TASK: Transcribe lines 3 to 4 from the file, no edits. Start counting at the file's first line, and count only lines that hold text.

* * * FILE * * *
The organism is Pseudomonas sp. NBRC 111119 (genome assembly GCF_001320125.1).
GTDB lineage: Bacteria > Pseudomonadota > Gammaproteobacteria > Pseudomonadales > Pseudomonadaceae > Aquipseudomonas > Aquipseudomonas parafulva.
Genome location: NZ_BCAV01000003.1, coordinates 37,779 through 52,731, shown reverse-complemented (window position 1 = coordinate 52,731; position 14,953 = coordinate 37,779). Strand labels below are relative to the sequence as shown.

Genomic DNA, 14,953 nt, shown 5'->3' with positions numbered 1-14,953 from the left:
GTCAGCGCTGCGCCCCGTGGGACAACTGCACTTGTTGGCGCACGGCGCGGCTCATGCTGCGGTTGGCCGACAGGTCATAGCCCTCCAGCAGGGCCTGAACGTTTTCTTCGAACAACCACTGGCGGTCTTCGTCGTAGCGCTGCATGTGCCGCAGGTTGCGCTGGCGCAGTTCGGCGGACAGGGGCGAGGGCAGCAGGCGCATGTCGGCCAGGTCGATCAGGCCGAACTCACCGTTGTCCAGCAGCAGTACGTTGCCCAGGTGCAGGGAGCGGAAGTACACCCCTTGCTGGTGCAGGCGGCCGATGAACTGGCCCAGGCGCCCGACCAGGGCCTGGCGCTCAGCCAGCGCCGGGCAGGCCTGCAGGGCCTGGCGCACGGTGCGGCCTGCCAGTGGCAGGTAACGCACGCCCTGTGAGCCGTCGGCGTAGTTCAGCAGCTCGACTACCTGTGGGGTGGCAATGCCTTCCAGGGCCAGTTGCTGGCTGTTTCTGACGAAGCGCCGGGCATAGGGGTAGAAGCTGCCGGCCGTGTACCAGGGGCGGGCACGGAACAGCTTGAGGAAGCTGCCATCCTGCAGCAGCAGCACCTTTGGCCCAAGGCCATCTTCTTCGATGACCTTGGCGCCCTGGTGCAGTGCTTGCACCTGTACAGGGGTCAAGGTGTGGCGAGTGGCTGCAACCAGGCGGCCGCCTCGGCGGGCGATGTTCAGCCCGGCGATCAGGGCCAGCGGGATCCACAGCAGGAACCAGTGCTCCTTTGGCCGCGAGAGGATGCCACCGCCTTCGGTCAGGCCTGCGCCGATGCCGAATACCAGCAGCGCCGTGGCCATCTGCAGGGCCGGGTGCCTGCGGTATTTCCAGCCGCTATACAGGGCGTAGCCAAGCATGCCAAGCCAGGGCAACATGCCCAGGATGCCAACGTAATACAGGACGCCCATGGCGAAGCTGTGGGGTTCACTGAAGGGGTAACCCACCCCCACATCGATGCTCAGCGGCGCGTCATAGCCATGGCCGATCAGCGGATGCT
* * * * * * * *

Genome location: NZ_BCAV01000003.1, coordinates 37,779 through 52,731, shown reverse-complemented (window position 1 = coordinate 52,731; position 14,953 = coordinate 37,779). Strand labels below are relative to the sequence as shown.

Genomic DNA, 14,953 nt, shown 5'->3' with positions numbered 1-14,953 from the left: